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FDNY Ambulance Kills Gen Zhan, 81 Year Old Man, In East Village Crash

Gen Zhan, 81, was hit and killed by an FDNY ambulance as he was walking across a street in the East Village section of Manhattan. Zhan was walking north on East 14th Street at the intersection of Second Avenue. He was reportedly in the crosswalk and was hit by an ambulance that was making a left turn. The ambulance was en route to a non-priority call. A non-priority call indicates the ambulance should be proceeding without lights and sirens. This will undoubtedly be a crucial detail in the investigation.

Accident Investigators will be seeking answers as to why this collision took place. They will try to ascertain where the ambulance was heading to and, regardless of policy, whether the lights and sirens of the ambulance were on. Investigators will also scrutinize the driving history of the ambulance operator, apparently a 22-year-old male. Regardless of what they learn, a human life was lost as a result of the carelessness of the ambulance driver. This was a senseless loss of life. Our thoughts and prayers go out to the loved ones of the victim.

The attorneys at Block O'Toole & Murphy have written in the past about the laws that apply to emergency vehicles. For a primer on the laws that govern ambulances, police and fire department vehicles, read this.

The laws that govern the conduct of ordinary drivers do not necessarily apply to the driver of an emergency vehicle in New York. New York law requires drivers under normal circumstances to exercise reasonable care. Emergency vehicles that are being operated during an emergency, however, may be entitled to a different standard of care. Drivers in emergency situations may be entitled to an elevated standard requiring proof that they operated the emergency vehicle with a reckless disregard for others. The policy reasons behind this are obvious. The State wants emergency drivers to respond to emergencies without focusing on whether they are complying with every rule and regulation so that they can save lives. It doesn't always work that way though. When an emergency responder injures someone while driving there is often an inquiry as to whether the driver's conduct is subject to the standard of a 'reasonable person' or the more difficult standard of proof requiring a showing of 'reckless disregard'. 'Reckless Disregard' is a very lofty burden to meet.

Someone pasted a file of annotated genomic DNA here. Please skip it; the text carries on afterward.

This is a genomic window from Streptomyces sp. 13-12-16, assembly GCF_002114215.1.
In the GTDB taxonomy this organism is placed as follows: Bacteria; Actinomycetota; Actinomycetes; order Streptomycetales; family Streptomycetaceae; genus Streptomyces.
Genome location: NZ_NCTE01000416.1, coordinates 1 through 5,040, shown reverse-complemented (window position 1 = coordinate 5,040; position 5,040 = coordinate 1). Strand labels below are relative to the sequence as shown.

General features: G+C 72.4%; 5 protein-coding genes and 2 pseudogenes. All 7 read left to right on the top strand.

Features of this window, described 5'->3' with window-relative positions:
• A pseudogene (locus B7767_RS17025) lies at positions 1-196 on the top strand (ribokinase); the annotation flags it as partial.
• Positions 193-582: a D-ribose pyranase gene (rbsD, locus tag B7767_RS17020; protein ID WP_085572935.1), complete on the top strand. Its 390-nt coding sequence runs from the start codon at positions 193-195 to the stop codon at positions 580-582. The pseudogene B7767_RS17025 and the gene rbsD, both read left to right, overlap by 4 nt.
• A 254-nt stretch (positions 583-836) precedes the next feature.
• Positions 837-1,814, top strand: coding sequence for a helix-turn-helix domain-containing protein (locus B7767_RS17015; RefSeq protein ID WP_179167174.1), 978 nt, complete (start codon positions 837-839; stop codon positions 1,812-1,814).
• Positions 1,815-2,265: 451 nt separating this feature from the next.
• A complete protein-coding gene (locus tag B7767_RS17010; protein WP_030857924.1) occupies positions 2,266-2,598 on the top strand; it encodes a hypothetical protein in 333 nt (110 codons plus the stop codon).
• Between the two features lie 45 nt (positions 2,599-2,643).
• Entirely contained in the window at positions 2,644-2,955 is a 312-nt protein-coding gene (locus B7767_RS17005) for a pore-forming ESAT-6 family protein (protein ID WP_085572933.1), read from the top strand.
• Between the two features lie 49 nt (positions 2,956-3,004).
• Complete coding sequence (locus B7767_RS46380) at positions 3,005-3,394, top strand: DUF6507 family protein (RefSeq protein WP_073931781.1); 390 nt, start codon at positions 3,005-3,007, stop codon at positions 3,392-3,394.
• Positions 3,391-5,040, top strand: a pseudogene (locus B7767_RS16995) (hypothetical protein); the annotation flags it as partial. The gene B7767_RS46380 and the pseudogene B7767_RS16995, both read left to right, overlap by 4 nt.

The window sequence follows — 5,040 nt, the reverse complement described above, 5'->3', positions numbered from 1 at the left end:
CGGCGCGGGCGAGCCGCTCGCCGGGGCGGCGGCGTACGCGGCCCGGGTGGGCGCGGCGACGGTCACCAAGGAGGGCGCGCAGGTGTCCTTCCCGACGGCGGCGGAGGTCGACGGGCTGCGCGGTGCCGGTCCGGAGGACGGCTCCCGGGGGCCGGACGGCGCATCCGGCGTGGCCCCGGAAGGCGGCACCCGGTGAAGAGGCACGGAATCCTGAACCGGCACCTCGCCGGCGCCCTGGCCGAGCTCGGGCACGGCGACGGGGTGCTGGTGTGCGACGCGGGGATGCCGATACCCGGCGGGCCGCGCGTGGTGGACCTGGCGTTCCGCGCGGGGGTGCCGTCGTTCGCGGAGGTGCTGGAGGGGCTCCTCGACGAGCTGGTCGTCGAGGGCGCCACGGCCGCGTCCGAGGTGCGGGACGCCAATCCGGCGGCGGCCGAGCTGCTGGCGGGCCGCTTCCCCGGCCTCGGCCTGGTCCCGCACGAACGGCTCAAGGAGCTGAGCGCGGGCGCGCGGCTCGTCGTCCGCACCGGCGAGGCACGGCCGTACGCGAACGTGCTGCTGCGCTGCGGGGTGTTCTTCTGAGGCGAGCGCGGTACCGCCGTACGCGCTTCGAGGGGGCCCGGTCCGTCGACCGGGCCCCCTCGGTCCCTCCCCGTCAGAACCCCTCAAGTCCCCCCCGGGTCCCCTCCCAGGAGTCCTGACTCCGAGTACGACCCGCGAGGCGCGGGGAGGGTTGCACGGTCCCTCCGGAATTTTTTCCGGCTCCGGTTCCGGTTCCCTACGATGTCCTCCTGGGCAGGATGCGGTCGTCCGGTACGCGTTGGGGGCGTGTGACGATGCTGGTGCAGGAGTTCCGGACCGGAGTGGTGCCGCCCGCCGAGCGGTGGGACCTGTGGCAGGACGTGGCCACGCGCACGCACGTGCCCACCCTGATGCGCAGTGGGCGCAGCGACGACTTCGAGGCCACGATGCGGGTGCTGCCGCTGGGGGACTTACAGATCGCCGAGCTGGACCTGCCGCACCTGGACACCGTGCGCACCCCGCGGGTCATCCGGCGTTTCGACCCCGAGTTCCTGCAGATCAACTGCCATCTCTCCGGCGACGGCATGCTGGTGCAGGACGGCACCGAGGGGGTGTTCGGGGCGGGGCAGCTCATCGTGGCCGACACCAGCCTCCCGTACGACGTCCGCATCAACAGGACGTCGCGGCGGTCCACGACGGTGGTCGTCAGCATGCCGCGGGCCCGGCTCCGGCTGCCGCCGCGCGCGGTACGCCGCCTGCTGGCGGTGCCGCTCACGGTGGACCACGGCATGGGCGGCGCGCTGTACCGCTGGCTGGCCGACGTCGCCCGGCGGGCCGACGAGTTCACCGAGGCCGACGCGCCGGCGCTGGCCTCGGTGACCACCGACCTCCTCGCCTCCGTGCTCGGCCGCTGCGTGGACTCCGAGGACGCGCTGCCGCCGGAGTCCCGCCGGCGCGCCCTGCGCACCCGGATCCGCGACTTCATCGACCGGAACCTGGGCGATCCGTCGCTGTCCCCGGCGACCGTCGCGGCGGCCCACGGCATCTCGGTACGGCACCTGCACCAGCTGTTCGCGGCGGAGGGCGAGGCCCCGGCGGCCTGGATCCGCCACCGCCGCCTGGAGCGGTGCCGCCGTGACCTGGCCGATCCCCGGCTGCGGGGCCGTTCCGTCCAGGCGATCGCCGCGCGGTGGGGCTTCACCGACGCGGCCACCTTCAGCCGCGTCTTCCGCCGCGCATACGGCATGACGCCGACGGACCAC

Still, do the actions of this driver trigger the 'Reckless Disregard' standard? It will depend on the facts that are unveiled during the investigation.

  • What was the nature of the call the driver was responding to?
  • Were the lights of the ambulance on at the time of the crash?
  • Was the siren on and audible at the time the ambulance made its turn?

A Plaintiff can still prevail even if a court were to determine that a 'Reckless Disregard' threshold of proof was required. Again, it all depends on the details. The lawyers at Block O'Toole & Murphy have handled emergency vehicle cases in the past. In fact, the firm took a case all the way to New York's Court of Appeals, the state's highest court, and persuaded the judges to allow a jury to decide a case of the statute.

If you or someone you know has been involved in a serious collision with an emergency vehicle it may be in your best interests to consult with an experienced attorney. The attorneys at Block O'Toole & Murphy have a long and proud tradition representing victims of serious crashes. The firm has recovered nearly $1 billion in verdicts and settlements for their clients. You may contact them at any time for a free consultation by calling 212.736.5300.